Maya Dardel is a picture both praiseworthy and blameworthy. It’s a superbly made, surprisingly emotional piece of cerebral discussion with a unique premise and absolute dedication to its craft. Unfortunately, it’s also a self-congratulatory slice of pseudo-intellectualism that threatens to derail itself on sheer pretentiousness alone.
|Lena Olin pt. 1|
Lena Olin stars as the titular author and poet who, for reasons one would suspect are connected to fame, announces on NPR that she is going to kill herself. She has no family and no heir to her estate, so opens up the floor to interviews from young male poets (she ironically ‘can’t stand’ women’s writing) to fill this vacant slot. Roughly the first half of the film consists of a total assassination of the interviewees characters by the reclusive writer: combining techniques verbal, physical, and sexual. The second weaves around the final two candidates – polar opposites of each other – as they compete to win the final prize.
Naturally, as you can tell from this description, the vast majority of Maya Dardel is conversation-based (‘conversation’ including a great deal of oral sex (no wordplay intended folks)). The entire piece takes place on top of a remote mountain in California; both in the author’s telling house – filled with fragile glass and dying flowers – and in her surrounding land (permeated with whimsical touches such as a shipwrecked boat and outdoor sofas). So, perhaps, the ultimate measure of how much you enjoy the experience will be based on how much you enjoy conversation in cinema.
Olin’s performance is, without a doubt, Oscar worthy. Dardel is a complex character whose motivations and inner turmoil often remain frustratingly ambiguous; but the work that’s gone in into making her a tangible person is incredibly evident. Gravelly vocal tones, sadistic glee, and a permanent look of mortal angst deep in the eyes characterise what ends up being an incredibly multi-layered piece of work. As Zachary Cotler said to me himself the day after the screening, Olin "puts subconscious on subconsciously" - she becomes the character without having to even think about it. It’s an immense talent to have – that one feels she is Maya Dardel, rather than simply playing a character named Maya Dardel. She’s acerbic, permanently angry, and possessed of a dangerously severe superiority complex that sees her cut down her targets with remarkable ease. Dardel is best exemplified by the painting she proudly displays on her wall: the real gore and brain matter of an artist who killed herself following cancer diagnosis. Perhaps she, herself, feels that her death will be art: almost as Nietzsche described the ubermensch.
|Lena Olin pt. 2|
One might think it telling that the original title of Maya Dardel was A Critically Endangered Species. We’re reaching the end of the lifespan of print media; and in the film it feels as if Cotler and Zyzak are really exploring where the medium has to go. In a damning speech given by Alexander Koch’s chauvinist Paul, we’re lectured about how easy it is for bad books to be published nowadays, and take space away from good work. Paul, despite his megalomaniacal sexual and psychological tendencies, admits that he is a rather talentless writer – but also is adamant that his book will one day be published, to the chagrin of talented types everywhere. Combined with the ongoing decline of book sales, and the, erm, ‘intellectual’ types on show here, the future of the novelist would appear to be very bleak indeed.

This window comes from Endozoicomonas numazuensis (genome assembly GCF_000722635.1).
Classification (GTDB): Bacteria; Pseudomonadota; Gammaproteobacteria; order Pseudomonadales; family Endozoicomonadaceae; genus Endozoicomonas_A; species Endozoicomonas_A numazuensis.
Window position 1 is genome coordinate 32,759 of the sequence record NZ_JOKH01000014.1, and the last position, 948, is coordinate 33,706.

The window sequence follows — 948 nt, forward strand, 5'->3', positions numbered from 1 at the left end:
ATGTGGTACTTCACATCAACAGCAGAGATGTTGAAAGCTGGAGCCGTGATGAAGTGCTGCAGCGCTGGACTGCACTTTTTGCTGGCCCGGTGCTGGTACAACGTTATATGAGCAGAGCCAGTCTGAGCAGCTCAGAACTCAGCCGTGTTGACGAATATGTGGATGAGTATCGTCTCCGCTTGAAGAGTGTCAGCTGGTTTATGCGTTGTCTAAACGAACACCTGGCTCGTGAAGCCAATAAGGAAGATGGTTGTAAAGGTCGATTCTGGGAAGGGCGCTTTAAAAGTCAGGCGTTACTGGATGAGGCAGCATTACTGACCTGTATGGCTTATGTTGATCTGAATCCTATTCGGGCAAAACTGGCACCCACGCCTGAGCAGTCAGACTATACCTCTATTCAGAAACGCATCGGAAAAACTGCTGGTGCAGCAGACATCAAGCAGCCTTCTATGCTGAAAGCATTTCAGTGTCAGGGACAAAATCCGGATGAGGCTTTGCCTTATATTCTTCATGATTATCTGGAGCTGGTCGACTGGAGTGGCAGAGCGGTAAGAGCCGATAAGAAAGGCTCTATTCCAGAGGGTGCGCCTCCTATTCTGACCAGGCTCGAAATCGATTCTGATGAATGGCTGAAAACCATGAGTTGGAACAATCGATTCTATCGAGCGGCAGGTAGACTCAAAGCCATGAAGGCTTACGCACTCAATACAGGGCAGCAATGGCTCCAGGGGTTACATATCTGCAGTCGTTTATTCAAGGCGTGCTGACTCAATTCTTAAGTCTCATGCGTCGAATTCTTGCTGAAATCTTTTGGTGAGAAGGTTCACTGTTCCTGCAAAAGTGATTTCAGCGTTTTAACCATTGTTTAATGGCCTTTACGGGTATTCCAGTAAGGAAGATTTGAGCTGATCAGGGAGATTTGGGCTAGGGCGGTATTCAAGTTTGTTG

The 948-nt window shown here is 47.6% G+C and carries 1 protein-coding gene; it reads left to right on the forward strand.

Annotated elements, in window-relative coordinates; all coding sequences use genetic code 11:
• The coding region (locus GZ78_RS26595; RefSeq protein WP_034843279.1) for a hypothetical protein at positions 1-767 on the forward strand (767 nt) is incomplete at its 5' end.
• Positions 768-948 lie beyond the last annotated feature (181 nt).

The entire affair is lensed and designed to perfection by Patrick Scolia: autumnal hues and dust-bound rays of sun floating through the old ramshackle house to remind us constantly of mortality. Much of the film appears to have been filmed in the early evening – leaving the finished product in limbo: a permanent dusk. It’s a fantastic effect, and one that looks positively stunning as the dying waves of light drift over the slumbering landscape of Silicone Valley. Precise and calculated, but somehow also naturalistic and truly free.
|Lena Olin pt. 3... is there anyone else in this movie?|
Because of the excellence on show here, I want to believe that the flaws of Maya Dardel are the flaws of Maya Dardel herself – but I’m dubious of exonerating director-writer duo Zachary Cotler and Magdalena Zyzak fully for the script’s density. Encouragingly, in early scenes, Dardel tears apart the pseudo-intellectual aspects of her applicants with sadistic glee (post-modern types who spell computer as ‘cimputer’ and name their books ‘subdermatoglyphic’). But, then, in later scenes, we hear such lines as “talking about death is a lot like dividing by zero: you just get error messages” and a lengthy internal monologue about three imaginary people staring at a Jackson Pollock painting and having an existential crisis. This awful pretentiousness permeates the entire film and, as such, devalues it to an extent – feeling like the writers are merely trying to be clever. It’s as if we’re on Pink Floyd’s ‘The Wall’ tour: the band is putting up a physical barrier between us and the music.
Maya Dardel is an idiosyncratic, fascinating, and at times deeply engrossing insight into a fractured psyche – exploring mortality, creativity, and the future of literature in one convenient feature-length package. However, it’s also peppered with dense language, a very slow pace, and a pseudo-intellectual smog that threatens to engulf any viewer not at the peak of their alertness. You’ll enjoy it, but drink a coffee beforehand lest you get lost in the mist…
|Maya Dardel gets 4 stars!|